Motor learning by field approximation

F. Gandolfo, F. A. Mussa-Ivaldi*, E. Bizzi

*Corresponding author for this work

Research output: Contribution to journalArticlepeer-review

369 Scopus citations


We investigated how human subjects adapt to forces perturbing the motion of their arms. We found that this kind of learning is based on the capacity of the central nervous system (CNS) to predict and therefore to cancel externally applied perturbing forces. Our experimental results indicate: (i) that the ability of the CNS to compensate for the perturbing forces is restricted to those spatial locations where the perturbations have been experienced by the moving arm. The subjects also are able to compensate for forces experienced at neighboring workspace locations. However, adaptation decays smoothly and quickly with distance from the locations where disturbances had been sensed by the moving limb. (ii) Our experiments also show that the CNS builds an internal model of the external perturbing forces in intrinsic (muscles and/or joints) coordinates.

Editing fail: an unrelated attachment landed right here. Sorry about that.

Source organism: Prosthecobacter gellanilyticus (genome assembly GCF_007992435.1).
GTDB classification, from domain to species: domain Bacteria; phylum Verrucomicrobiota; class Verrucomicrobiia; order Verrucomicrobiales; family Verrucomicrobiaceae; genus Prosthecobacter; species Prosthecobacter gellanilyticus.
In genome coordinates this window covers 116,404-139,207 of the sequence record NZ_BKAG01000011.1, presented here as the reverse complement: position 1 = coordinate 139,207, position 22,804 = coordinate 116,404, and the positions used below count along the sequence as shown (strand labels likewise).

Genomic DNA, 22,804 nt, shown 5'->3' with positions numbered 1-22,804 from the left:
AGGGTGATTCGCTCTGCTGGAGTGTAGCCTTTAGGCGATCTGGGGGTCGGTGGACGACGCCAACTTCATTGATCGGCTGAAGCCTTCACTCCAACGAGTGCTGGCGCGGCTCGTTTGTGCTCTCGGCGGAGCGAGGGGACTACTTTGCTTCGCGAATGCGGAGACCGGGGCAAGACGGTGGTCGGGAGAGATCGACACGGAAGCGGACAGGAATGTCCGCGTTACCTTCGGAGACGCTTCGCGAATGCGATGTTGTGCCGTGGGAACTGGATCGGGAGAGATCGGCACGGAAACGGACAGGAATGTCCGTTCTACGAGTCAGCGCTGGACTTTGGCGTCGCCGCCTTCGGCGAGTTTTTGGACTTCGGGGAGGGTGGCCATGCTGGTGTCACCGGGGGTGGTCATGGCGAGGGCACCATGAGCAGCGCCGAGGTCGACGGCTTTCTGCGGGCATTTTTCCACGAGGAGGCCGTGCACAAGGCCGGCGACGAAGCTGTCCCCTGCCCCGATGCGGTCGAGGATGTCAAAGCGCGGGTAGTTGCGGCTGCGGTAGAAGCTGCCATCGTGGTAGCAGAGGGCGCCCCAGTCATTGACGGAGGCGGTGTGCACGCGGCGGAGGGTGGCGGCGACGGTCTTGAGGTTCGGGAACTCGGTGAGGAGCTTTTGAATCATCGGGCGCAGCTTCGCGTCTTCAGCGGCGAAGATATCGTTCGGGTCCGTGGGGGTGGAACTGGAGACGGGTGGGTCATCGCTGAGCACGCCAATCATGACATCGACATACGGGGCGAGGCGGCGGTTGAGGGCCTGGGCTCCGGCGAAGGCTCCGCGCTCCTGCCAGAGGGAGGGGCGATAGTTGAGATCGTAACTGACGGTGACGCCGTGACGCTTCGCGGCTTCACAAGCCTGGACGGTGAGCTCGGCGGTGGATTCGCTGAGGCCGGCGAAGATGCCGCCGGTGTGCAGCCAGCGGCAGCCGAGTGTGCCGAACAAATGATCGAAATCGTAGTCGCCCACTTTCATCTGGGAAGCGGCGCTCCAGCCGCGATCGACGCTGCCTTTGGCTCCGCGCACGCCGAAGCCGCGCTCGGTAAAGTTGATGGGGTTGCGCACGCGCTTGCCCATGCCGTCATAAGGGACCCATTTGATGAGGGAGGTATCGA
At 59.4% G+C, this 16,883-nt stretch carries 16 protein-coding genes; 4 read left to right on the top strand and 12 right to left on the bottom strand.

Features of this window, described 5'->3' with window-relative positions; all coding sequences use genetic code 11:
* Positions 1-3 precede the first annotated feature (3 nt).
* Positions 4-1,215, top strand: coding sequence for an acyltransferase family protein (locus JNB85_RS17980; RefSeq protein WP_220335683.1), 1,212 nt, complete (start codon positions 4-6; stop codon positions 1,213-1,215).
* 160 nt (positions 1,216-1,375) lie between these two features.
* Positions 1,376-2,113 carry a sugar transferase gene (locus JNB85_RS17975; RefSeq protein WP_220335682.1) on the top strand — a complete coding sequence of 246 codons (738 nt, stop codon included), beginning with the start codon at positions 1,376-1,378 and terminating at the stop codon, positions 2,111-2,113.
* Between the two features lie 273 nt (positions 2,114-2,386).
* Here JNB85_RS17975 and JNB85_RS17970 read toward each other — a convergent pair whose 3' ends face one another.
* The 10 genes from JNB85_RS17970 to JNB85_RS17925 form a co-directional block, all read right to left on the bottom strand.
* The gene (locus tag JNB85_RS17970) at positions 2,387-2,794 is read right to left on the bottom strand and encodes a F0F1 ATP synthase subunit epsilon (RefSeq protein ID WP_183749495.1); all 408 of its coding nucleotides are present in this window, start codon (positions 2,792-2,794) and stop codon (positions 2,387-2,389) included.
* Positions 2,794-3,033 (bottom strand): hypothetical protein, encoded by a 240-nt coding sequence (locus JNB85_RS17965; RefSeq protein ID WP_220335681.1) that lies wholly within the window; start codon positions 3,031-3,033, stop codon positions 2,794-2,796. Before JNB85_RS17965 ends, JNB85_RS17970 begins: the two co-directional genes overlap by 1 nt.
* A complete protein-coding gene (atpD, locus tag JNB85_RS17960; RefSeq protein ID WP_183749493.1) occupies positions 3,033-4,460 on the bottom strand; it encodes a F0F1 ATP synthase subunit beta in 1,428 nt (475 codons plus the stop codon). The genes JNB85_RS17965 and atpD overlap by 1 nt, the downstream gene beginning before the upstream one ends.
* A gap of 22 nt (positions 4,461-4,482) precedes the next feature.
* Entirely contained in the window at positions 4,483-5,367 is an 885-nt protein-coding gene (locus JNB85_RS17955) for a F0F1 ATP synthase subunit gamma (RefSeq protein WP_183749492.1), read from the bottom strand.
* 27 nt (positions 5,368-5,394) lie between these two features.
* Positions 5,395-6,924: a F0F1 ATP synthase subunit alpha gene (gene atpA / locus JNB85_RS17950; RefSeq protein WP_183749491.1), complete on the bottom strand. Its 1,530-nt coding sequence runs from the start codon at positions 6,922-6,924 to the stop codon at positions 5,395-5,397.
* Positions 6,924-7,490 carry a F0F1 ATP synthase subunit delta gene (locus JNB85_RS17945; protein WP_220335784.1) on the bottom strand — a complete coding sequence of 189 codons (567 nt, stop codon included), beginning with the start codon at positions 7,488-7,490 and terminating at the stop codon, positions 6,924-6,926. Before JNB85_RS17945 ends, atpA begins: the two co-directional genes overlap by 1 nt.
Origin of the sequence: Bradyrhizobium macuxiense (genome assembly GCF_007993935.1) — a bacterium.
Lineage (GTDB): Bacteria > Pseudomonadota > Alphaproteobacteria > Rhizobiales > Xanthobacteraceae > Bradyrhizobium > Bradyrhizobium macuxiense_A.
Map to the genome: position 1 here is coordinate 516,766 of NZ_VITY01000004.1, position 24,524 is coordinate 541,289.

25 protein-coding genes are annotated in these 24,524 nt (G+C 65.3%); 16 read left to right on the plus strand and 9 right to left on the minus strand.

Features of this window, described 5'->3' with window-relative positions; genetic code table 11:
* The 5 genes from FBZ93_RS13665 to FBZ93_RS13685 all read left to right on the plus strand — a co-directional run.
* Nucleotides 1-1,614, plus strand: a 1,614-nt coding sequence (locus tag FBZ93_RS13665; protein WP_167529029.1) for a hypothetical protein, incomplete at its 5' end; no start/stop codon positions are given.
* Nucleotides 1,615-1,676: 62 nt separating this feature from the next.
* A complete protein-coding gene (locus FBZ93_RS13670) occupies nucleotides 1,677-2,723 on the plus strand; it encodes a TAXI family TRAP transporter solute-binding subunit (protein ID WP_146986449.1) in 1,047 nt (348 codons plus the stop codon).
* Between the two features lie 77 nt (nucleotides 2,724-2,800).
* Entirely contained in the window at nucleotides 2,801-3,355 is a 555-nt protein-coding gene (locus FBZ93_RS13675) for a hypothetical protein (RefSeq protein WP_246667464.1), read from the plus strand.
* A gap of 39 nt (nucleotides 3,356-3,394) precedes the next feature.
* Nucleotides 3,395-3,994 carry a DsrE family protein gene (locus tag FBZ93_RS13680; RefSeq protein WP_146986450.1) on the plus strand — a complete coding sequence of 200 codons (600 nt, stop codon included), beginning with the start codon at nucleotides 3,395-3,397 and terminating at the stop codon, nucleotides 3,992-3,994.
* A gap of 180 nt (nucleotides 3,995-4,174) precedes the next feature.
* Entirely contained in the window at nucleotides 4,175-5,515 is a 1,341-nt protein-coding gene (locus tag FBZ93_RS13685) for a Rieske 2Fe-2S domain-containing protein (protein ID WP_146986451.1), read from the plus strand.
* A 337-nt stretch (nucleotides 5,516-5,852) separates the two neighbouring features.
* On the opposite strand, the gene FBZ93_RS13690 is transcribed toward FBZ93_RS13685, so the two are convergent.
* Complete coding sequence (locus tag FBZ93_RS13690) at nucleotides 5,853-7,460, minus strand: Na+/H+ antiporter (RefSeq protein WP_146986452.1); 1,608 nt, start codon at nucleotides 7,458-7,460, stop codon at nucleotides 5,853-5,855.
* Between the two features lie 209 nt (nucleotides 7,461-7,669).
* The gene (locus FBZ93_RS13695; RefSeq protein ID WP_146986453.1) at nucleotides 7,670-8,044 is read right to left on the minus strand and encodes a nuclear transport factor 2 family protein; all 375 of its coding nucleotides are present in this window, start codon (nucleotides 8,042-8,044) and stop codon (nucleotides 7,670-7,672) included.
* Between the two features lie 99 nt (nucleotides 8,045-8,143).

Original languageEnglish (US)
Pages (from-to)3843-3846
Number of pages4
JournalProceedings of the National Academy of Sciences of the United States of America
Issue number9
StatePublished - Apr 30 1996


  • adaptation
  • arm trajectories
  • generalization of learning
  • intrinsic coordinates
  • regularization

ASJC Scopus subject areas

  • General


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